Honda might be headquartered in Japan, but they still provide a wide range of American made cars, put billions into the economy, and help support communities all across the country. In fact, they currently boast:
Even as Honda’s U.S. presence gets stronger than ever, other manufacturers are turning their backs on popular models, shutting down North American plants, and making layoffs. General Motors has cut the Chevrolet Impala, Chevrolet Cruze, Chevrolet Volt, Buick LaCrosse, Cadillac CT6, and Cadillac XTS from their lineup while making substantial cutbacks and closing 5 North American plants. Ford is heading in the same direction by eliminating almost 90 percent of their North American car lineup by 2020, including the Fiesta, Focus, Fusion, and Taurus. We’re yet to see how that impacts the U.S., but we’ve already seen Ford cutting jobs across Europe and considering the closure of European plants. In stark contrast, Honda’s U.S. plants remain strong – they manufactured two-thirds of the Honda and Acura vehicles sold in America during 2018.
In 1985, Honda became the first Japanese automaker to build engines in the U.S., then the first to build transmissions in 1989. By 1987, they were also the first to export U.S.-built cars to overseas markets, and they’ve exported a staggering 1.3 million automobiles from the U.S. since that time. Today, you’ll find 12 Honda manufacturing facilities spread across the United States producing:
Honda facilities located in Marysville, Anna, and East Liberty produce immensely popular models like the Honda Accord, Honda Accord Hybrid, and Honda CR-V, plus various Acura models and multiple engine types.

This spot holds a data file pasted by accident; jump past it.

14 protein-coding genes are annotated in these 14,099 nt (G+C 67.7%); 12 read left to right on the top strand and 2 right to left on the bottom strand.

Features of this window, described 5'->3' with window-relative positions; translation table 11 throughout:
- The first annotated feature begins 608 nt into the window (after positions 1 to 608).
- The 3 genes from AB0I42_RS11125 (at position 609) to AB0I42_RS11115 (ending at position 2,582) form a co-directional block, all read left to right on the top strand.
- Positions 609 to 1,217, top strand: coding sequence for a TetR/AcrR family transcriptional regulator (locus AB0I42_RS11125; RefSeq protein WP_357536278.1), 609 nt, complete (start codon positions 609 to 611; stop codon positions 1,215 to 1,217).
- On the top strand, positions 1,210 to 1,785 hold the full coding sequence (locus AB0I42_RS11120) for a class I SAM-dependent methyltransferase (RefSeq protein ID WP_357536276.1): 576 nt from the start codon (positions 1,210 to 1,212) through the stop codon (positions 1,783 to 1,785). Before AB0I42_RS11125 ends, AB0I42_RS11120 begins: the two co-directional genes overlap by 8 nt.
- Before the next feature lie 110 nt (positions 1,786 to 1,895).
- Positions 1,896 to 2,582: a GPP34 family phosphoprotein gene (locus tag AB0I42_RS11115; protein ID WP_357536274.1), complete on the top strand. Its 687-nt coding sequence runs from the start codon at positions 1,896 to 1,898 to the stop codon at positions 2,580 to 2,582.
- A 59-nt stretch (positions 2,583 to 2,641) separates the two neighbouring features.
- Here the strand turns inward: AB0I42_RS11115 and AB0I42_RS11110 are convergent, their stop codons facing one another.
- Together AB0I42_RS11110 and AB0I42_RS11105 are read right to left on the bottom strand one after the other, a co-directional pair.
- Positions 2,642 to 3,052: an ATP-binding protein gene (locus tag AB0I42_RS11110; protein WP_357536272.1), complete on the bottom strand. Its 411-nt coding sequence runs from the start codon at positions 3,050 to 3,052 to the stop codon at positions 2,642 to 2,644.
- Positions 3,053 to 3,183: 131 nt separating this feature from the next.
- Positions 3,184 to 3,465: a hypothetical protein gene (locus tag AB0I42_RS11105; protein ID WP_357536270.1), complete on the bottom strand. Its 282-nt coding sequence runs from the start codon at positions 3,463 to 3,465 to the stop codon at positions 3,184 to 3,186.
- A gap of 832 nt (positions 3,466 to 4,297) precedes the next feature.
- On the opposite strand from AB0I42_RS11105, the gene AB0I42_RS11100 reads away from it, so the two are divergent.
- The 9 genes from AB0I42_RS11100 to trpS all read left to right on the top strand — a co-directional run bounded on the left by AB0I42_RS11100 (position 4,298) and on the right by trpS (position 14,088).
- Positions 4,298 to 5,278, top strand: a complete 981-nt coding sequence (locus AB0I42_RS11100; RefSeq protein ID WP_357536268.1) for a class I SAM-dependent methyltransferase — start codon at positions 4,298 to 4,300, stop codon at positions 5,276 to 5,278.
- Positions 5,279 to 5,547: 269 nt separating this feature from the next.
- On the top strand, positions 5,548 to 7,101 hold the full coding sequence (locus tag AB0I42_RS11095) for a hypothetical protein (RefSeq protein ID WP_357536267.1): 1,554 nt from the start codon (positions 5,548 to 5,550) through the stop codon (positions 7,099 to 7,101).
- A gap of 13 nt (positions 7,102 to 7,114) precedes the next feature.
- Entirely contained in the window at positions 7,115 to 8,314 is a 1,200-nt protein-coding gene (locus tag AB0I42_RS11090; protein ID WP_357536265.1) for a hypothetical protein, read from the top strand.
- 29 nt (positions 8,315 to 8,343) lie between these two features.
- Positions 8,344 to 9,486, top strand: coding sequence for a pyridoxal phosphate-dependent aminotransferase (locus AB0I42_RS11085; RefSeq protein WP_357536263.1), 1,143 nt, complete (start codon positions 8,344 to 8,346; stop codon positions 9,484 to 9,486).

Honda’s forward-thinking 10-speed automatic transmission is produced exclusively by Honda Precision Parts of Georgia.
The revolutionary Honda Insight Hybrid boosts Honda’s investment in the U.S. production of electrified vehicles, and it’s built in Indiana.
When the all-new Honda Passport joined the Alabama production roster, it became the eighth Honda light truck to be both developed and built in the United States.
The Honda Aircraft Company is where the HondaJet is manufacturer. Their worldwide headquarters is in Greensboro, and other aircraft engines are produced by Honda Aero in Burlington.
The first Honda manufacturing plant was opened in Marysville, Ohio in 1979. These days, Honda builds their products at 12 manufacturing plants across America, and they’ve put out 26.1 million cars and light trucks in the U.S. since 1982.
Since Honda’s first U.S. business operation, a Los Angeles storefront in 1959, they’ve forged the longest U.S. manufacturing presence of any international automaker and contributed to the U.S. economy through manufacturing, R&D, sales, and finance operations.
Their U.S. presence is part of a long-standing commitment to building products closer to the customer, and that’s led to:
West Michigan drivers should know that Honda doesn’t just support the U.S. economy by producing American made cars – they also help support communities all across the country. To make that happen, they set up the American Honda Foundation back in 1984. Since then, the foundation has awarded grants to community organizations that have served more than 118 million Americans.